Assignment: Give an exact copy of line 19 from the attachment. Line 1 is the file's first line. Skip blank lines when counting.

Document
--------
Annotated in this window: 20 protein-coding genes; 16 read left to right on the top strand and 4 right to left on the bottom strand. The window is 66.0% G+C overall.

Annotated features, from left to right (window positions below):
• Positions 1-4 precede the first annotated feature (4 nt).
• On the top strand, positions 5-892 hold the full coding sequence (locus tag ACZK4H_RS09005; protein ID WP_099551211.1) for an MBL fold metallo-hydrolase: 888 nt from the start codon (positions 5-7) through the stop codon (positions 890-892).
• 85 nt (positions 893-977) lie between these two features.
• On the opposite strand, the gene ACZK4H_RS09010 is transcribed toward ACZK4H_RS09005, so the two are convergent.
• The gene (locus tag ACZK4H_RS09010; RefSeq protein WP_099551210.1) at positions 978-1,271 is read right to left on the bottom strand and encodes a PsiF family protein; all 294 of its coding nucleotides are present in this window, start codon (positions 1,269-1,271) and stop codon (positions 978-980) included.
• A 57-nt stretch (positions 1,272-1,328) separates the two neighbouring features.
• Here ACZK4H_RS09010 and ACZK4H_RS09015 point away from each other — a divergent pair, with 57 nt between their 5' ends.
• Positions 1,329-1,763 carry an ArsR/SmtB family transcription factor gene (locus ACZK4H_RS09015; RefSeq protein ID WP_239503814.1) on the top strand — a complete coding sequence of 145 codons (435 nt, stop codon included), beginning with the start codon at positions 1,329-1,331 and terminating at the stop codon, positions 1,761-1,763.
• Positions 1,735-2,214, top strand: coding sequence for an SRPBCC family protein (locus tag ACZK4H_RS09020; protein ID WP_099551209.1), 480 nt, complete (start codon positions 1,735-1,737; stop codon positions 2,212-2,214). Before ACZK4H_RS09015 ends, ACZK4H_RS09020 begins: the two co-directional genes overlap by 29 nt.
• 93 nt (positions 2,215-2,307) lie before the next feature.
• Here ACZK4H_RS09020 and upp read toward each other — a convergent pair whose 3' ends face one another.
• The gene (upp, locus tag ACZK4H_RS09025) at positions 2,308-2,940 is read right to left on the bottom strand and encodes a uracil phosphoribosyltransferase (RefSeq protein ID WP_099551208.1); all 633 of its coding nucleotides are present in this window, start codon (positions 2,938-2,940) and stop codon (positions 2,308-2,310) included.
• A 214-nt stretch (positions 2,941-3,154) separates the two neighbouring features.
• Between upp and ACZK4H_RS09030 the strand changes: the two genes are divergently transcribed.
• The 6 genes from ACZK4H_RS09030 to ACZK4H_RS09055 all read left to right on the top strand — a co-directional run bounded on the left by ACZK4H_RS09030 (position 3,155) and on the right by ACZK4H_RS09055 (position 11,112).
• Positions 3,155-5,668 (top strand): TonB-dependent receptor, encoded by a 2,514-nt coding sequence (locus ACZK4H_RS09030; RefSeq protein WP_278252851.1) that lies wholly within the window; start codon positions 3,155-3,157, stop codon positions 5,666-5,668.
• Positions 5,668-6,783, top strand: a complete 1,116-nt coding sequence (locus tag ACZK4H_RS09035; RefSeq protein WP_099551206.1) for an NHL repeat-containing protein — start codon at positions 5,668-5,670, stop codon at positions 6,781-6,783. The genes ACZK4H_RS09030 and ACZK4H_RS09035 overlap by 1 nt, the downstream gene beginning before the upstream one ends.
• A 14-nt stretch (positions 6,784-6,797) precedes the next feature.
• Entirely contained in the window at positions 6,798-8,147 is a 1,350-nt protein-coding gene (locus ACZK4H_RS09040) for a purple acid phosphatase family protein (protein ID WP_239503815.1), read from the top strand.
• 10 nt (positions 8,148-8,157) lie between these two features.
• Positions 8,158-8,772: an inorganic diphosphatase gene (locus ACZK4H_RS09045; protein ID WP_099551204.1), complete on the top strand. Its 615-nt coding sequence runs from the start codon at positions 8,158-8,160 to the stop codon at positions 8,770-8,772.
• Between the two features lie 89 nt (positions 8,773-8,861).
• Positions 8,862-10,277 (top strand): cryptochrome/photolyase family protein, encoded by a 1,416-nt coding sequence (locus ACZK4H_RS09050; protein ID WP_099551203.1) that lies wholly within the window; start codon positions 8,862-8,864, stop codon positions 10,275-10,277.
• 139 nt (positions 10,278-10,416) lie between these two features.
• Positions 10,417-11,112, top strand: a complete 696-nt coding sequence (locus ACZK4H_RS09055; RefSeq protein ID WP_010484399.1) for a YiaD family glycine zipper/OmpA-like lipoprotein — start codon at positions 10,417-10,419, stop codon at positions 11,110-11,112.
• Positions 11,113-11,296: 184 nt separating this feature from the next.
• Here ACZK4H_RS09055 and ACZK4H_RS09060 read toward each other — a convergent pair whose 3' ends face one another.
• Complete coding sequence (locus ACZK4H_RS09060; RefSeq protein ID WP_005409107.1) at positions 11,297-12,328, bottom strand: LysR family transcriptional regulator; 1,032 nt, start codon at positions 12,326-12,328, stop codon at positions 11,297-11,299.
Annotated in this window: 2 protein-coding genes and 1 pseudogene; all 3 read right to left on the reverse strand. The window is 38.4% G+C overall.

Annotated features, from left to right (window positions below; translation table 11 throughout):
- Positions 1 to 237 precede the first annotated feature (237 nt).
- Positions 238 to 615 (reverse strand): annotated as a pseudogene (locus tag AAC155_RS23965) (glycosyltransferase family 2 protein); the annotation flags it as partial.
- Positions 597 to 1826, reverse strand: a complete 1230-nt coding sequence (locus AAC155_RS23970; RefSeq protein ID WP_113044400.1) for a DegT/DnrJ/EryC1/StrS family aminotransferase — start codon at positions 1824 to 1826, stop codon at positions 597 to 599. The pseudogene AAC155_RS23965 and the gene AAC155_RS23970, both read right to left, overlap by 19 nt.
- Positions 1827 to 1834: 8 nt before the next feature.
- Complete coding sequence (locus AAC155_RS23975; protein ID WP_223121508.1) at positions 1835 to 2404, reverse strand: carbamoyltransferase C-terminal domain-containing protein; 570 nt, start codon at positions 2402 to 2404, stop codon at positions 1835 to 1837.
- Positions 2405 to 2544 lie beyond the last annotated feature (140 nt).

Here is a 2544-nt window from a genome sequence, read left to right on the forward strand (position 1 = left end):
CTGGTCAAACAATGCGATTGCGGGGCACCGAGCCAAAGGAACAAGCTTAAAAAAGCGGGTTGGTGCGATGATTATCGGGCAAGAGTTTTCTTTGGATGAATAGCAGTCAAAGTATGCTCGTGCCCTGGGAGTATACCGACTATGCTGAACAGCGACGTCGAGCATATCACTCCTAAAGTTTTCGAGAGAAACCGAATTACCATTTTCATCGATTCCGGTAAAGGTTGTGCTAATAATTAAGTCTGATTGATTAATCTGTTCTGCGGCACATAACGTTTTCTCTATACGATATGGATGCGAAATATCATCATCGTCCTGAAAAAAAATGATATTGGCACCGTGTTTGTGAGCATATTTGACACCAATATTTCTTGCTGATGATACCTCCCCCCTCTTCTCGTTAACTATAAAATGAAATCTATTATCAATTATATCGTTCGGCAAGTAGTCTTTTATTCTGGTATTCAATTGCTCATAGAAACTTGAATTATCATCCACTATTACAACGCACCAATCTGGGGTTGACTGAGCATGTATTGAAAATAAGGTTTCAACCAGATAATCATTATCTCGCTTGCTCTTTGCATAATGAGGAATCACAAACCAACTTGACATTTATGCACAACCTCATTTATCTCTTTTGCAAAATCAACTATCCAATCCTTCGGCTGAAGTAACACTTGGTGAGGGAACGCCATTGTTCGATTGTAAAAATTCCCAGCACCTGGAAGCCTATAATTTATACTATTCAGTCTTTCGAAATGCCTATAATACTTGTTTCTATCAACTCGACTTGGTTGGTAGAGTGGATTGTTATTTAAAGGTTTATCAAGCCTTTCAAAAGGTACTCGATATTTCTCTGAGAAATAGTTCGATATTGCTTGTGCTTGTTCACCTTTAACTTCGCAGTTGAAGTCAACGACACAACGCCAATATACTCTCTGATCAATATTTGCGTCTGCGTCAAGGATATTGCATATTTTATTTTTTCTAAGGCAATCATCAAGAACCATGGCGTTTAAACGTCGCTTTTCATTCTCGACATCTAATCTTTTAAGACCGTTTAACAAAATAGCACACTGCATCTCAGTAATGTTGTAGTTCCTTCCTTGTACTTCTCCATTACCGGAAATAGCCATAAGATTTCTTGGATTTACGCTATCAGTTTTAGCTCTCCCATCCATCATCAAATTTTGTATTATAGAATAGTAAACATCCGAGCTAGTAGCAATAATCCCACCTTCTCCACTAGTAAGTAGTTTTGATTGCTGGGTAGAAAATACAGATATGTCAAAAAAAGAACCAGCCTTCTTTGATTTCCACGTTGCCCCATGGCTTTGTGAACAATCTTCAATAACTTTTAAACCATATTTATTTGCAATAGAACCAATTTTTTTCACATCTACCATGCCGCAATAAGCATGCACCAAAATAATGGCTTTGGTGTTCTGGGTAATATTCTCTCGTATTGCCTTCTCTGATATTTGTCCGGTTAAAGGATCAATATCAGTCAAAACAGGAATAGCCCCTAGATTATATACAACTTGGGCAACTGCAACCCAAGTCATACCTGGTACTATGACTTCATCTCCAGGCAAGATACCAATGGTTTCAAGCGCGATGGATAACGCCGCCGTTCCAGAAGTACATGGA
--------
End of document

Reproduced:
• Positions 5,668-6,783, top strand: a complete 1,116-nt coding sequence (locus tag ACZK4H_RS09035; RefSeq protein WP_099551206.1) for an NHL repeat-containing protein — start codon at positions 5,668-5,670, stop codon at positions 6,781-6,783. The genes ACZK4H_RS09030 and ACZK4H_RS09035 overlap by 1 nt, the downstream gene beginning before the upstream one ends.